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Dates: 22 July - 31 August 2003
: Queen Elizabeth Theatre

Reviewer: John Jane





A Musical based on the songs of


Music: Benny Andersson & Björn Ulvaeus

Director: Phyllida Lloyd
Choreography: Anthony Van Laast

Sophie and Sky
Marisa McIntyre and Todd Hofley are Sophie and Sky

After three incredibly successful years at the Royal Alexandra theatre in Toronto, the Canadian cast of Mamma Mia! have taken a summer hiatus to bring this Mirvish production to Vancouver.

So far, Mamma Mia! has been a hit in every city it has played, including London (the first), New York and Sydney, Australia.

British writer Catherine Johnson’s story was developed to coalesce a selection of Björn Ulvaeus and Benny Anderson’s popular compositions, originally performed by their symmetrical Swedish band ABBA.

Johnson’s premise has twenty year old Sophie Sheridan about to get married. Like most young women about to embark on such a journey, she wants her father to walk her down the aisle. Sophie’s conundrum is that she doesn't know who her father is. Believing she would discover his identity if she could somehow meet him face-to-face, Sophie invites three of her mother’s former suitors, Harry Bright, Bill Austin, and Sam Carmichael to the wedding, to be held on the small Greek island where she lives with her single mother Donna. When all three men arrive on the day before the wedding - without Donna’s approval - the fun really begins.

The opening strains of the overture, a lively medley of the show’s up-tempo tunes, promises an evening of fun theatre. Act one which takes place the day before the wedding, with the opening number “I Have a Dream” sung by Sophie, does not disappoint. The first act continues in an energetic, light-hearted vein, with fine comedic touches coming from Donna’s former sidekicks Rosie and Tanya, sublimely played by Martha Reilly and Vancouverite Nicole Robert. Recent cast addition Robert steals every scene she is in as the sarcastic Tanya. Her performance in “Does Your Mother Know” with Jay Schramek is brilliant.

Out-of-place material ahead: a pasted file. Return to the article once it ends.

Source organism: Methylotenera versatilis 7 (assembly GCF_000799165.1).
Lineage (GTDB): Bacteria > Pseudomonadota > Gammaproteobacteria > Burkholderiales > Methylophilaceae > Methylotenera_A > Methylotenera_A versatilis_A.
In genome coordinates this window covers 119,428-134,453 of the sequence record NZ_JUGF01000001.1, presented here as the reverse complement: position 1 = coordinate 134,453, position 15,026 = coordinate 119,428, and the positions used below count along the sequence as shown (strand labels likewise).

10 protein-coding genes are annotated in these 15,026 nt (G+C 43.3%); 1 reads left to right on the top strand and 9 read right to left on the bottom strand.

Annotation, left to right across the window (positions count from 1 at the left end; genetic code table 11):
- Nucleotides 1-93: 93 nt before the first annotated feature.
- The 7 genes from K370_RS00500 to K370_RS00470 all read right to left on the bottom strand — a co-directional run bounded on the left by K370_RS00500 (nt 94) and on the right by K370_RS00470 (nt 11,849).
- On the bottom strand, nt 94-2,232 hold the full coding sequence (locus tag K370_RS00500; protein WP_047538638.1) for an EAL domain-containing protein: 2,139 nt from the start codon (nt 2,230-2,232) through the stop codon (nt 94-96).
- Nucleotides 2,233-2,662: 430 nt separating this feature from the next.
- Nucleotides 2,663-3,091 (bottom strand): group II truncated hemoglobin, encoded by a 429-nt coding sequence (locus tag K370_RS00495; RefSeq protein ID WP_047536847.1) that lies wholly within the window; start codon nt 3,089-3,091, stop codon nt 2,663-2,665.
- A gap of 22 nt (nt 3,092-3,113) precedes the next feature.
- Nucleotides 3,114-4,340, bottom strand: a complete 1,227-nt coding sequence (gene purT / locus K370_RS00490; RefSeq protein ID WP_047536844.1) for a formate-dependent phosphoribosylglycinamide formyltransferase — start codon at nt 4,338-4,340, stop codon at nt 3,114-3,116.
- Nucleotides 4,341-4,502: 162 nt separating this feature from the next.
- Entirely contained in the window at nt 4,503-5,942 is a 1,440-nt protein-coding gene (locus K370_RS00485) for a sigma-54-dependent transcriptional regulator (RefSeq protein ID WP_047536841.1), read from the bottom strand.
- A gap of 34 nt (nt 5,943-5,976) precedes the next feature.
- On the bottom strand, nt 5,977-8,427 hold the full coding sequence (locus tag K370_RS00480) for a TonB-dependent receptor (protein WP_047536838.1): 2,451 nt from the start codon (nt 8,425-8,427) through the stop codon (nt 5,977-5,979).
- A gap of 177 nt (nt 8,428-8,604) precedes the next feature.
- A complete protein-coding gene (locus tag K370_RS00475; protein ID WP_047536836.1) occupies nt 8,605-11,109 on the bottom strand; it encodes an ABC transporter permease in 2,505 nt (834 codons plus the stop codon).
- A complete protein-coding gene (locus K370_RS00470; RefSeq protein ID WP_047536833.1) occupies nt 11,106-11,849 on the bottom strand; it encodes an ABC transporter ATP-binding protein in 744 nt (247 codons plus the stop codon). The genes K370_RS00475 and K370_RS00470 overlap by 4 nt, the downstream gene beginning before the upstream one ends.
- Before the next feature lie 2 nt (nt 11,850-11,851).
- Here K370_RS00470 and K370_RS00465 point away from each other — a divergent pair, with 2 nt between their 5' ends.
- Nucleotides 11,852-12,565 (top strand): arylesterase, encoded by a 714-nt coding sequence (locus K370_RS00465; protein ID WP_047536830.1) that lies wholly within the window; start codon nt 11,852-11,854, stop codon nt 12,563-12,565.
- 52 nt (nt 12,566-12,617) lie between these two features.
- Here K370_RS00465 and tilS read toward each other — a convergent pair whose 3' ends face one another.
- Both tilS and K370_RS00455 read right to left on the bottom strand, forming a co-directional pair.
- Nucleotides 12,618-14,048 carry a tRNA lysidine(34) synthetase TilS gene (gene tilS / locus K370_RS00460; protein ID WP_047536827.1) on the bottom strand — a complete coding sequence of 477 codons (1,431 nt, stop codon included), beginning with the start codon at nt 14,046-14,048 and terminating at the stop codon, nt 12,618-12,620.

Special kudos to Camilla Scott and Marisa McIntyre as the principal characters Donna and Sophie. They only inherited the roles from Louise Pitre and Tina Maddigan, when the latter were recruited for the show's Broadway version. While Scott appears at times to work a little too hard to draw out all the facets of Donna’s complex personality, McIntyre does more than hold her own as Sophie, and may even be an improvement on her predecessor. The vivacious teenager truly shows her artistic maturity in the nightmare sequence that opens the second act. Covering one of the weaker songs in the show, “Under Attack”, she guides the scene into one of the production's memorable moments.





Although much of the success of Mamma Mia! relies heavily on its featured players, supporting cast members should not be overlooked. Kent Sheridan (coincidentally, Donna and Sophie’s family name) deserves no small praise for taking on the role of Sam, the only really serious character in the show, and Todd Hofley makes the most of his part of Sky (Sophie’s fiancé), an essentially transparent role.

The final scene

The minimalist set design is visually functional, consisting of two double-sided ‘walls’ routinely rotated to represent the indoor and outdoor scenes of Donna’s Greek tavern.

After final bows, cast members don ABBA-esque costumes and are joined by an enthusiastic audience in a salute to the seventies band. Aside from this ten minute encore, this entertaining production is more than an ABBA tribute concert. Andersson and Ulvaeus’ well crafted tunes transcribed to suit specific performances juxtaposed with the storyline, is the essence of Mamma Mia!, not an homage to the original band members.

Anni-Frid, Benny, Björn and Agnetha

Though thirty years have passed since Anni-Frid, Benny, Björn and Agnetha last recorded together, the band’s distinctly European pop style of strong melody lines framed with tight female vocal harmonies has hardly waned. Dozens of tribute albums have been produced during the music’s current revival, including a stellar 1991 recording by the Munich Philharmonic Orchestra. ABBA’s musical legacy has assuredly galvanized people across cultures. Seeing how much fun the predominantly young Vancouver audience was having, it now seems to have galvanized people across generations.

© 2003, John Jane